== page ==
The Tylosaurinae are a subfamily of mosasaurs,[2] a diverse group of Late Cretaceous marine squamates. Members of the subfamily are informally and collectively known as "tylosaurines" and have been recovered from every continent except for South America.[3] The subfamily includes the genera Tylosaurus, Taniwhasaurus, Hainosaurus and Kaikaifilu, although some scientists argue that only Tylosaurus and Taniwhasaurus should be included.[4][5]

Temporal range: Late Cretaceous 89.3–66 Ma
Tylosaurus kansasensis Clean.png
Tylosaurus nepaeolicus mounted skeleton in the Rocky Mountain Dinosaur Resource Center in Woodland Park, Colorado
Scientific classification e
Kingdom: Animalia
Phylum: Chordata
Class: Reptilia
Order: Squamata
Superfamily: Mosasauroidea
Family: Mosasauridae
(unranked): Russellosaurina
Subfamily: Tylosaurinae
Williston, 1895[1]

Tylosaurines first appeared in the Coniacian[6] and gave rise to some of the largest mosasaurs within the genera Tylosaurus and Hainosaurus which came to dominate as apex predators in marine ecosystems throughout the Santonian and Campanian, but appear to have been largely replaced by large mosasaurines, such as Mosasaurus, by the end of the Maastrichtian.[7] Nevertheless, the subfamily survived to the end of the Cretaceous, covering a period lasting approximately twenty million years.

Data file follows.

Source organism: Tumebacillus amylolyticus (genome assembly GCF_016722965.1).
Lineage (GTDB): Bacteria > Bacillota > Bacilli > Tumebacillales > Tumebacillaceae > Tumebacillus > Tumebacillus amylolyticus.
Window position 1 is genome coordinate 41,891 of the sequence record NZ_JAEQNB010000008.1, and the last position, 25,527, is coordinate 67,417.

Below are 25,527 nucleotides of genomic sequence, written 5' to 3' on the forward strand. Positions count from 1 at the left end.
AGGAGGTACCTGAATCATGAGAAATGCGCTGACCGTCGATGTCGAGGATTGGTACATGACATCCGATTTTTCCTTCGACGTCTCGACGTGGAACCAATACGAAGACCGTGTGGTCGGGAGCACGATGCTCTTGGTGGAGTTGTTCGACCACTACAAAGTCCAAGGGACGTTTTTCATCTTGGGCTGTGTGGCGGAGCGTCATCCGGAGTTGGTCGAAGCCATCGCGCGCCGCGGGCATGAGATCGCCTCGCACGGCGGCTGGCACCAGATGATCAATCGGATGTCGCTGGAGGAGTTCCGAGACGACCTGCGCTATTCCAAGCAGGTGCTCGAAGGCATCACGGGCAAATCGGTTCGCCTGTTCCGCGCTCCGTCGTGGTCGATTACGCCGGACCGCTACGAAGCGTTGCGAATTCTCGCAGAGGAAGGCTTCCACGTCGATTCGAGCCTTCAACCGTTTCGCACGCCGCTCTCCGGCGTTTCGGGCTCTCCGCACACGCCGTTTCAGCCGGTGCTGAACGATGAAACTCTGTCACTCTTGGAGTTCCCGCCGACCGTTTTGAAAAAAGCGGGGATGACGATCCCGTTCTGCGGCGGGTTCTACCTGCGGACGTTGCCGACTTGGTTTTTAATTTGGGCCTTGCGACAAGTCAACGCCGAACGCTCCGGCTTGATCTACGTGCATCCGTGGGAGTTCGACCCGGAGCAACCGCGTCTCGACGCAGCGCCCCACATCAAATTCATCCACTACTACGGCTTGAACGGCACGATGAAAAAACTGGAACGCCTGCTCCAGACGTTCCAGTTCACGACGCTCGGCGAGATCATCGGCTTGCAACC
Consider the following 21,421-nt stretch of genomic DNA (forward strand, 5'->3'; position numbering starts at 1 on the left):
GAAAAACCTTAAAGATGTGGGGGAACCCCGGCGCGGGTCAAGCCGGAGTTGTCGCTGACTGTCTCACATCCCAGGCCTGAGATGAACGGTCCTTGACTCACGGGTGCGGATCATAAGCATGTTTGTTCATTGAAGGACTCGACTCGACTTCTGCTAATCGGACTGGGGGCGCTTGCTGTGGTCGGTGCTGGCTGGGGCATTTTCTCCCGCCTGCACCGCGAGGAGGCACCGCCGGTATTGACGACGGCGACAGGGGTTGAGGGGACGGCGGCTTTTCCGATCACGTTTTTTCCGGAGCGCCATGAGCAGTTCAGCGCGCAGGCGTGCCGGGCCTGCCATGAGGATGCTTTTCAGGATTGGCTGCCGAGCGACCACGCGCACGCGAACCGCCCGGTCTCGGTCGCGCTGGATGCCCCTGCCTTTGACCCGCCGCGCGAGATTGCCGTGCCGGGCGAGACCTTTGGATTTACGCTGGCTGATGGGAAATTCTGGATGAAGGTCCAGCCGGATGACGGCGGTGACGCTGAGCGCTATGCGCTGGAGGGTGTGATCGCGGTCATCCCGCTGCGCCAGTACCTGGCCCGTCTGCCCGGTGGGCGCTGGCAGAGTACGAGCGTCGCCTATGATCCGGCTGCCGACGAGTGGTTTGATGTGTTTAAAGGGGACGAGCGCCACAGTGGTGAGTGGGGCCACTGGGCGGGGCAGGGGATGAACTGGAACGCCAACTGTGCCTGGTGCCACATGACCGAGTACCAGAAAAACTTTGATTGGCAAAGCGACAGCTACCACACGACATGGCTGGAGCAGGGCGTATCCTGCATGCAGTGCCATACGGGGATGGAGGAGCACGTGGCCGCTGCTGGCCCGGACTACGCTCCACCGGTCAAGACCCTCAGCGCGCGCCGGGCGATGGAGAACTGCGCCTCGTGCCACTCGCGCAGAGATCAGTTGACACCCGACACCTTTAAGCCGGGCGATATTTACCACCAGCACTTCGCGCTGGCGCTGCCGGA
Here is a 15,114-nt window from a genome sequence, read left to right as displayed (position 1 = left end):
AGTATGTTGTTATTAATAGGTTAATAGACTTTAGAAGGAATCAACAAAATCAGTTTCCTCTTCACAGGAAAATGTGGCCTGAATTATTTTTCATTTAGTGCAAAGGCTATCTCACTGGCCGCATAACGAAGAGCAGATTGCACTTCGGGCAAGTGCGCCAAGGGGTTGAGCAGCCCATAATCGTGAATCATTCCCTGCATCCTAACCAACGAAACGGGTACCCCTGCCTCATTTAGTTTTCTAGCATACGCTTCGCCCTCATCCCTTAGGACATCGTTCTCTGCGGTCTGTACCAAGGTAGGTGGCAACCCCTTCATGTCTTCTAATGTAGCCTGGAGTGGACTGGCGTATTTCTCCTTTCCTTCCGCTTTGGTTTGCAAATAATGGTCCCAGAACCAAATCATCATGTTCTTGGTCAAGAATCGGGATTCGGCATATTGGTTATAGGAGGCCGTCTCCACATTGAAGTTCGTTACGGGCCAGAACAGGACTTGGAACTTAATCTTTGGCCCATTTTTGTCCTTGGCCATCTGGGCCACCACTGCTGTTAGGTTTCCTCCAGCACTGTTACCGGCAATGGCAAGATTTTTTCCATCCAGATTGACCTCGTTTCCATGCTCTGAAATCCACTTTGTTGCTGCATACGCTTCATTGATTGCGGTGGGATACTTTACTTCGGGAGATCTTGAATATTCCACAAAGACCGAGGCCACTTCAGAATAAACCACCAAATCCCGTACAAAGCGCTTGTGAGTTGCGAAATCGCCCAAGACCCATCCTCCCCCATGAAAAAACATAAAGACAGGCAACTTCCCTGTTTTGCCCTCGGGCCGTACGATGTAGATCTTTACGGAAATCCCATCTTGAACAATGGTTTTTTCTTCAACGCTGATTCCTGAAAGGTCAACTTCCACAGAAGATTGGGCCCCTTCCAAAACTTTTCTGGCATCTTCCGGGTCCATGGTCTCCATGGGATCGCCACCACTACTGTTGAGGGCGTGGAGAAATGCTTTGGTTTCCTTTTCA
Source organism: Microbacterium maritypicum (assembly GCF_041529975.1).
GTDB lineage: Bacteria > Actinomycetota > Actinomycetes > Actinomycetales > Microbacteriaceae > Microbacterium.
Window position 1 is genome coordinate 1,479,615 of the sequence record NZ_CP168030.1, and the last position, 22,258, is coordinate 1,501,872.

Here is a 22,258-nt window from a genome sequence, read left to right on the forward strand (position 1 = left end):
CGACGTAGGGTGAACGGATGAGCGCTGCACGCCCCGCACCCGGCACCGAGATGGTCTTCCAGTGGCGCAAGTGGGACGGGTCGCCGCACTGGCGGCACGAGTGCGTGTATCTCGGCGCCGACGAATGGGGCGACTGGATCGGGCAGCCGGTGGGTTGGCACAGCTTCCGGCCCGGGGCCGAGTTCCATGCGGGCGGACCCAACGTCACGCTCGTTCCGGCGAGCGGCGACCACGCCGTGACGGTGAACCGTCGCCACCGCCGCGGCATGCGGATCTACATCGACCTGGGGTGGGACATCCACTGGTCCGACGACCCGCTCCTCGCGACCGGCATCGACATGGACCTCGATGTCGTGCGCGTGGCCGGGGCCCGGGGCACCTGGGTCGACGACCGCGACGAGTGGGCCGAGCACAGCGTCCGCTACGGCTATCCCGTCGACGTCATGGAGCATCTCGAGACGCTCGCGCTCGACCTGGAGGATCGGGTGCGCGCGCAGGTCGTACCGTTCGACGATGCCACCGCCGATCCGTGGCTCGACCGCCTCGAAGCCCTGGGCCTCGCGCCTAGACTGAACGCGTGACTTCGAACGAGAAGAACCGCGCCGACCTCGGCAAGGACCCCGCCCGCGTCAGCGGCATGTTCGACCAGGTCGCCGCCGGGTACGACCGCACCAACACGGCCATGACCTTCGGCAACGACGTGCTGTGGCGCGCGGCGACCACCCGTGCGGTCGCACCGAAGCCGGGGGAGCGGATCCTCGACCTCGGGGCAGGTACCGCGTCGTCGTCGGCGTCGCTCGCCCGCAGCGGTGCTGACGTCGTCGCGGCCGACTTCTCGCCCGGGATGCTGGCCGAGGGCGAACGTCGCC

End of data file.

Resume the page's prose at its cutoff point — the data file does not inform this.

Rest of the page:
The etymology of this group derives from the genus Tylosaurus (Greek tylos = "knob" + Greek sauros = "lizard").


Reconstruction of Taniwhasaurus.

In general, tylosaurines were large-bodied marine lizards armed with sturdy, conical teeth and an elongated premaxilla and extensions of the dentaries that do not bear teeth to the very end such as is found in other genera of mosasaurs. Cope's original concept of a "battering ram" snout is not supported by fossil evidence. Stomach contents from a tylosaur recovered in South Dakota[8] included remains of another mosasaur, a bony fish, the large, flightless seabird Hesperornis, and possibly a shark, indicating that tylosaurs were generalists. Another specimen collected by Charles Sternberg [9] included the bones of a small plesiosaur (see also [10]).